As far back as I can remember, our summers have been spent on Cape Cod in the two hundred year old house which my great-great-grandfather built. The loft above the barn was a wonderful place to explore after one had made the precarious ascent up a rickety ladder. One day in a dark corner, my sister and I discovered lying on the floor a strange box with a piano keyboard. “A spinet!” she cried, “Just like Mozart’s!” By squatting down on a moldering board, we were able to play on the old keys and to elicit a strange tinkly sound. If our performance lacked any of the skill of the young Mozart, we were impervious. It was a wonderful game.
In time we grew too large to squeeze onto the board behind the keyboard, though we still talked affectionately of the old spinet. My sister’s piano teacher even told her that the instrument could be restored, but my parents did not show much interest. I once asked my mother why it was in the loft, and she replied, “It just didn’t work out in the house.”
Then came World War II and deaths and marriages and births and many other vicissitudes of life. We seldom remembered the old piano any more. When the barn roof developed a large gaping hole directly above it, I tossed on a tarpaulin to protect the poor old thing from torrents of rain. Whenever I thought of trying to restore it, I shuddered at the cost and quickly thought of something else. It would be a great inconvenience to have to make room for such a monster in the house.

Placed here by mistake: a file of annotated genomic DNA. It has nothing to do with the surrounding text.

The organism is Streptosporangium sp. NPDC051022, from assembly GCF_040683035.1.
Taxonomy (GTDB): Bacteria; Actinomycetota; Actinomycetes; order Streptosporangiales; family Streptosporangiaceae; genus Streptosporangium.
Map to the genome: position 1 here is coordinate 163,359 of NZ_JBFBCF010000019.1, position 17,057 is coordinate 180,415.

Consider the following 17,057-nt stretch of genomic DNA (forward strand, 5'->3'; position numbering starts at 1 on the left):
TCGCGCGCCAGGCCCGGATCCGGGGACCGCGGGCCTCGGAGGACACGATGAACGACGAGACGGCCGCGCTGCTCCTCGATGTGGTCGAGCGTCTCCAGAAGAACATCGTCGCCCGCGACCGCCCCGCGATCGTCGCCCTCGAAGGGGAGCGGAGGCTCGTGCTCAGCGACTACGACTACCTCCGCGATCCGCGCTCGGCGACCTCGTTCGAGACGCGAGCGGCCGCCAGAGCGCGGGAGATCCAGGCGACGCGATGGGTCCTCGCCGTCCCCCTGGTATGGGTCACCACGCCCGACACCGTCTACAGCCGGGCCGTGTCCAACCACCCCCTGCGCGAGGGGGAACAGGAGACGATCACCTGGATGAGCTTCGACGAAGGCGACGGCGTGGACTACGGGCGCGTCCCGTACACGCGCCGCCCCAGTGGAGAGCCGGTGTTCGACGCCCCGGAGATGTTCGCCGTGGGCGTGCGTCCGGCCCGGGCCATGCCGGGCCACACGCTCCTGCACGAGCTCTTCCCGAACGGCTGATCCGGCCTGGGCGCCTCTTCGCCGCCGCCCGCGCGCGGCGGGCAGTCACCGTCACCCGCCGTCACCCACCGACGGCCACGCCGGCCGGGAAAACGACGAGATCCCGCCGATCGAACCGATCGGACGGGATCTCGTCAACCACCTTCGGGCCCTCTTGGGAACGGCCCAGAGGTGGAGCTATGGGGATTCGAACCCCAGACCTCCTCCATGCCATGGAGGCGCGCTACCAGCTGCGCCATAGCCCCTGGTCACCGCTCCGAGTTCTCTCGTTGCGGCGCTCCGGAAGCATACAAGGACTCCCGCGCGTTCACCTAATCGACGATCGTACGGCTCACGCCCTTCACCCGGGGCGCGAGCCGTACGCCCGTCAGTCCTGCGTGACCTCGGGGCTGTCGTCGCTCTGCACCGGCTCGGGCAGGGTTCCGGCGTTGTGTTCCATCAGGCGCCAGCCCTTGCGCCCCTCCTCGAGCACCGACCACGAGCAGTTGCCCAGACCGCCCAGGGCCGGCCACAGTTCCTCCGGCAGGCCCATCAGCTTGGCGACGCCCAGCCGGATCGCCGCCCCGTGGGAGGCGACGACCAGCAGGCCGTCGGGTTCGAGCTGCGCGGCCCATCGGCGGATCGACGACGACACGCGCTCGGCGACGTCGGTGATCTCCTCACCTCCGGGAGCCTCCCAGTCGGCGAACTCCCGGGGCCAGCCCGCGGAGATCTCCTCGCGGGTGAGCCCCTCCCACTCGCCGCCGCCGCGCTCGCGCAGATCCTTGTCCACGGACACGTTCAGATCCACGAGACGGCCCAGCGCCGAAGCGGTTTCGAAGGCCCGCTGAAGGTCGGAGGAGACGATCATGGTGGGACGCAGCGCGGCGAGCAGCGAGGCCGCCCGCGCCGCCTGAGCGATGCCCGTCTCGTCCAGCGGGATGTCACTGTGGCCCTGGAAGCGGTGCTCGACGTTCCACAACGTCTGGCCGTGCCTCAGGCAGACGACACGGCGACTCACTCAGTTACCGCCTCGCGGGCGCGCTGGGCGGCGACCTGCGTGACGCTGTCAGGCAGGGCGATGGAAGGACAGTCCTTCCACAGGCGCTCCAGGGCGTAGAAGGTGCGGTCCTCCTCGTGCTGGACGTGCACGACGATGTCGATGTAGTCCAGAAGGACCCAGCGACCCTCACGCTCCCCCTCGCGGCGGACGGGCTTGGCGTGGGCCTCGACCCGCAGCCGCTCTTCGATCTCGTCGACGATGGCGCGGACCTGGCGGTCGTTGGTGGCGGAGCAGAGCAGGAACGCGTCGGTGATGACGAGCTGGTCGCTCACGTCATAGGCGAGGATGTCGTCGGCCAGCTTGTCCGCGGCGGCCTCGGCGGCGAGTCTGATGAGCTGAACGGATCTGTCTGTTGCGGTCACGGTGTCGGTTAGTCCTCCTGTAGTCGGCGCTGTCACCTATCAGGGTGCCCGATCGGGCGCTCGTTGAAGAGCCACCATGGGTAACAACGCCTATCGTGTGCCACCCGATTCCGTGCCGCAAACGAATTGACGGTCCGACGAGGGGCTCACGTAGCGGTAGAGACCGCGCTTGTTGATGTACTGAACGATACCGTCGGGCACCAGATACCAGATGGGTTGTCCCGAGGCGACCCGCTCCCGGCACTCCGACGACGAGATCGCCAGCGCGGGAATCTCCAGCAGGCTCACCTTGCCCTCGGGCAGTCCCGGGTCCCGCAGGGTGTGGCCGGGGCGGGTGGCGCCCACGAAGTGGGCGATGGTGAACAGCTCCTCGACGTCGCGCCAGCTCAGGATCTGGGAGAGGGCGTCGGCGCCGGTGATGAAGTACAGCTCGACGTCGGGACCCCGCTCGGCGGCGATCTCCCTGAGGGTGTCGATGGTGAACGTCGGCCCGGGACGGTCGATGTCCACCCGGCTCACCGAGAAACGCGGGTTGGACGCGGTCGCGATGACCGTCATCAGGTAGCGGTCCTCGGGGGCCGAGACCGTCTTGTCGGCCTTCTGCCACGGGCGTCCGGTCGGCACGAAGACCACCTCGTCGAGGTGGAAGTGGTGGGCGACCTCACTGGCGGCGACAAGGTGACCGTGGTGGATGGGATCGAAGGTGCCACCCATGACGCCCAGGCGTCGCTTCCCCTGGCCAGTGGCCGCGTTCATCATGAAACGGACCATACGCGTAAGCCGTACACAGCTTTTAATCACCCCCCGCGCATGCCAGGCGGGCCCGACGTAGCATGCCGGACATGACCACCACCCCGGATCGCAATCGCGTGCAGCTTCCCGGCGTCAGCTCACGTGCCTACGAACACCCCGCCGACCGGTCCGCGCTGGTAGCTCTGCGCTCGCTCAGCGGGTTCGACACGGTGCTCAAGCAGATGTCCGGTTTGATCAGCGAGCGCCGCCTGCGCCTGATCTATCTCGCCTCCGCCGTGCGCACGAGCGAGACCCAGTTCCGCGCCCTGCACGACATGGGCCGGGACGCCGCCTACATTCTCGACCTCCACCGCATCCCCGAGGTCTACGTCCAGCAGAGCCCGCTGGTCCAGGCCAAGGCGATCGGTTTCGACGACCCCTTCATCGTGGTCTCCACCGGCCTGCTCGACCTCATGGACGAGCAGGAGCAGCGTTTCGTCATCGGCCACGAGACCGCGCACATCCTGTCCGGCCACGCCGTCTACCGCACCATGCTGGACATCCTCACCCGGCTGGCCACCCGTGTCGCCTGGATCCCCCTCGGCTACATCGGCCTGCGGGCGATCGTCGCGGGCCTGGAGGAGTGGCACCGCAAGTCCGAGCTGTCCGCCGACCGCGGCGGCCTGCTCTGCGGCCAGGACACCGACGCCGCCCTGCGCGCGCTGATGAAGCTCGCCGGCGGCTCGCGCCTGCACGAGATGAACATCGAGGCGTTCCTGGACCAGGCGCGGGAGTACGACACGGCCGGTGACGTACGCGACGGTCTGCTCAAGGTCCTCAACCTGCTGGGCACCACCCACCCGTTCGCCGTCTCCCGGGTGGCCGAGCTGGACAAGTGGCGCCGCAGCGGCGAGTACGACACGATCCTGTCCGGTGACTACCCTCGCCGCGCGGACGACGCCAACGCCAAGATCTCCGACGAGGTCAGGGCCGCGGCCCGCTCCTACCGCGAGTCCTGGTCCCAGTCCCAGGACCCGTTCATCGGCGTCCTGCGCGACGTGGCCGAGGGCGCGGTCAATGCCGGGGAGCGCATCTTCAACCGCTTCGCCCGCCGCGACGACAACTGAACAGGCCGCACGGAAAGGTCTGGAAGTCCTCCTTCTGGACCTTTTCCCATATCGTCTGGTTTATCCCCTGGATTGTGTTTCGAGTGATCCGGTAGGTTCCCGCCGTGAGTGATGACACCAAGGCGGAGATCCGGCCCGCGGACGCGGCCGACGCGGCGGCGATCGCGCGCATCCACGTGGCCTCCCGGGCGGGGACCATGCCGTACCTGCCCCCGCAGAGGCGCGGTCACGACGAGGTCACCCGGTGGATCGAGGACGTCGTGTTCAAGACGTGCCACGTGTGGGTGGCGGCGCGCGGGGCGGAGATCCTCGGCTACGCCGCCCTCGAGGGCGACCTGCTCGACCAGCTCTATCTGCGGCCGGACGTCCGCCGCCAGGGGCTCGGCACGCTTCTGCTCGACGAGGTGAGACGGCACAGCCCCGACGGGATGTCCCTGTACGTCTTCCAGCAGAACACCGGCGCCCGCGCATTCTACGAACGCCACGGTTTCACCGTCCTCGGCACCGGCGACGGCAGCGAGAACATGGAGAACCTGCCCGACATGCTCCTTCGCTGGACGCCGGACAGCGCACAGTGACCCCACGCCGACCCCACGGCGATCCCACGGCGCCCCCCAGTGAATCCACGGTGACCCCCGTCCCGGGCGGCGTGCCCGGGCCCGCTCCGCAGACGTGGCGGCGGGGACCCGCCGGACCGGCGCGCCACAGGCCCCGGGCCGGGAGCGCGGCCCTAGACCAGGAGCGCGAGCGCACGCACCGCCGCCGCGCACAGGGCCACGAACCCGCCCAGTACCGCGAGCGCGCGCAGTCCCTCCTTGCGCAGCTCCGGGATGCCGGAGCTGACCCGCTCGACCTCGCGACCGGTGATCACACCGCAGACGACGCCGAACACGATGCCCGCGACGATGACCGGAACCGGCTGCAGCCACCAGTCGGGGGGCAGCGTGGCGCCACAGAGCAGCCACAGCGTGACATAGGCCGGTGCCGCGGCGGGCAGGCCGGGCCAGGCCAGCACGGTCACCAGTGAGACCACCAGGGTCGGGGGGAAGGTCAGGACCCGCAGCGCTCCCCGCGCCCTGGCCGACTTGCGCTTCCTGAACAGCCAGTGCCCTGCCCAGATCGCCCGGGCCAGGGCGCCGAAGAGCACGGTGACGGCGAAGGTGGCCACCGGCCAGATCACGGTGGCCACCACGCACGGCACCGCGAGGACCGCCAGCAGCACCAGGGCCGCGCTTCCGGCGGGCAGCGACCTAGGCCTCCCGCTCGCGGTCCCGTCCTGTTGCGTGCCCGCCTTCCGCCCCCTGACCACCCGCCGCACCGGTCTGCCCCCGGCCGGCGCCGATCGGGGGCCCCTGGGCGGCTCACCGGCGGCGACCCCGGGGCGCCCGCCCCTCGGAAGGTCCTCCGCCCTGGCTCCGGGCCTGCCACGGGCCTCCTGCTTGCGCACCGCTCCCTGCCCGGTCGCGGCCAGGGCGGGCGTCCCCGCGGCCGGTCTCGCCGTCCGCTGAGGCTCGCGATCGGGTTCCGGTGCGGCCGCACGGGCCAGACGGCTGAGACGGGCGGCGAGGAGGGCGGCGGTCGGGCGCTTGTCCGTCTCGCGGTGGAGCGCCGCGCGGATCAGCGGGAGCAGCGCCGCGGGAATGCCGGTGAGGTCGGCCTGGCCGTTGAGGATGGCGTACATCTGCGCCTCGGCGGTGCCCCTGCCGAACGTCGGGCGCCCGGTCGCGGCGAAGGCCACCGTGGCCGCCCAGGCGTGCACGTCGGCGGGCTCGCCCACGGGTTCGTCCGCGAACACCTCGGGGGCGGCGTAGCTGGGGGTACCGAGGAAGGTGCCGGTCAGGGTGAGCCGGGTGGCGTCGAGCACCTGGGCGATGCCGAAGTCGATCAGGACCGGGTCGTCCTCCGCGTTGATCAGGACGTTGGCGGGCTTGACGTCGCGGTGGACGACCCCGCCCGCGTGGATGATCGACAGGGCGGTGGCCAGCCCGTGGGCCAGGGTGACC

At last my husband retired, and we moved our possessions to the old house on Cape Cod. It soon became apparent that we were woefully short of storage space. The barn roof was repaired, and I was firmly told that I must clear everything out of the barn loft. My husband even offered his assistance in carting the monstrosity to the dump. But I could not dispose of an old friend so perfunctorily. Decency demanded some token effort on my part.
After some searching, I found a man who restores old pianos; and I even managed to coax him up the wobbly ladder and into the dark loft. He had brought along an electric torch, and I pointed out to him the dim form of the old piano. He moved beside the wall and said, “First I’ll just see if the name of the maker might be on it.” As he shone the flash-light above the keyboard, he gave a startled exclamation. “This is a John Broadwood piano!” Well, had he been expecting our poor old pet to be a Steinway? He began to explain that the piano had been made in London and that John Broadwood pianos stood in the museums of Europe and at the Smithsonian Institute. Broadwood had made a present of a grand piano to Beethoven in 1818, and it still stood in his house. Since the 1960’s early pianos have been much in vogue so that the music of Beethoven and Mozart may be performed on the instruments for which it was originally written. I was suspicious that the excited gentleman was simply making up a good story – perhaps to encourage me to invest in a restoration.